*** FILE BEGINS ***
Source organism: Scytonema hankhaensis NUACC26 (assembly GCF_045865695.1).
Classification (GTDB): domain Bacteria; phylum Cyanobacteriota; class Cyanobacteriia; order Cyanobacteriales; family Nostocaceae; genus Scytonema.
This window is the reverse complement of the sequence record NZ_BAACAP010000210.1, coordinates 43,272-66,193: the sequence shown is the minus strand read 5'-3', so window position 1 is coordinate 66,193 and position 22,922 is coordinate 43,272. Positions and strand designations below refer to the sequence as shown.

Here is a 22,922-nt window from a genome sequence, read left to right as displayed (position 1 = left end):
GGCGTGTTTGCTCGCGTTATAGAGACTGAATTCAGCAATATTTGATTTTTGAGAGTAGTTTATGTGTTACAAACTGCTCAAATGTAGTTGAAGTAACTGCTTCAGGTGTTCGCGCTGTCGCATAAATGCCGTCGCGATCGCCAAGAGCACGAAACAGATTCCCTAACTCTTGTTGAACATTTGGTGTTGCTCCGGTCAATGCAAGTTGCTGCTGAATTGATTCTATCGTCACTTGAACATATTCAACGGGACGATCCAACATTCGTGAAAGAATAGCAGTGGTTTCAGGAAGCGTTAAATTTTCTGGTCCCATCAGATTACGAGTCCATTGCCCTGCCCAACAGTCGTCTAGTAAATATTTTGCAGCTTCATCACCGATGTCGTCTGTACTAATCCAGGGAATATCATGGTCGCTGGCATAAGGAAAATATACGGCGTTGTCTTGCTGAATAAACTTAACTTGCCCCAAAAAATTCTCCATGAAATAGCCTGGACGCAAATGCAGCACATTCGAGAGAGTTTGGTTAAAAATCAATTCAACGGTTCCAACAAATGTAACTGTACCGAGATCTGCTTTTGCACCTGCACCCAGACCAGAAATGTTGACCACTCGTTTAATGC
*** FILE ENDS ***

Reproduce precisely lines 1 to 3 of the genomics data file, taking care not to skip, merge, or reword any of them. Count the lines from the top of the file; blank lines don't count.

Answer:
Source organism: Scytonema hankhaensis NUACC26 (assembly GCF_045865695.1).
Classification (GTDB): domain Bacteria; phylum Cyanobacteriota; class Cyanobacteriia; order Cyanobacteriales; family Nostocaceae; genus Scytonema.
This window is the reverse complement of the sequence record NZ_BAACAP010000210.1, coordinates 43,272-66,193: the sequence shown is the minus strand read 5'-3', so window position 1 is coordinate 66,193 and position 22,922 is coordinate 43,272. Positions and strand designations below refer to the sequence as shown.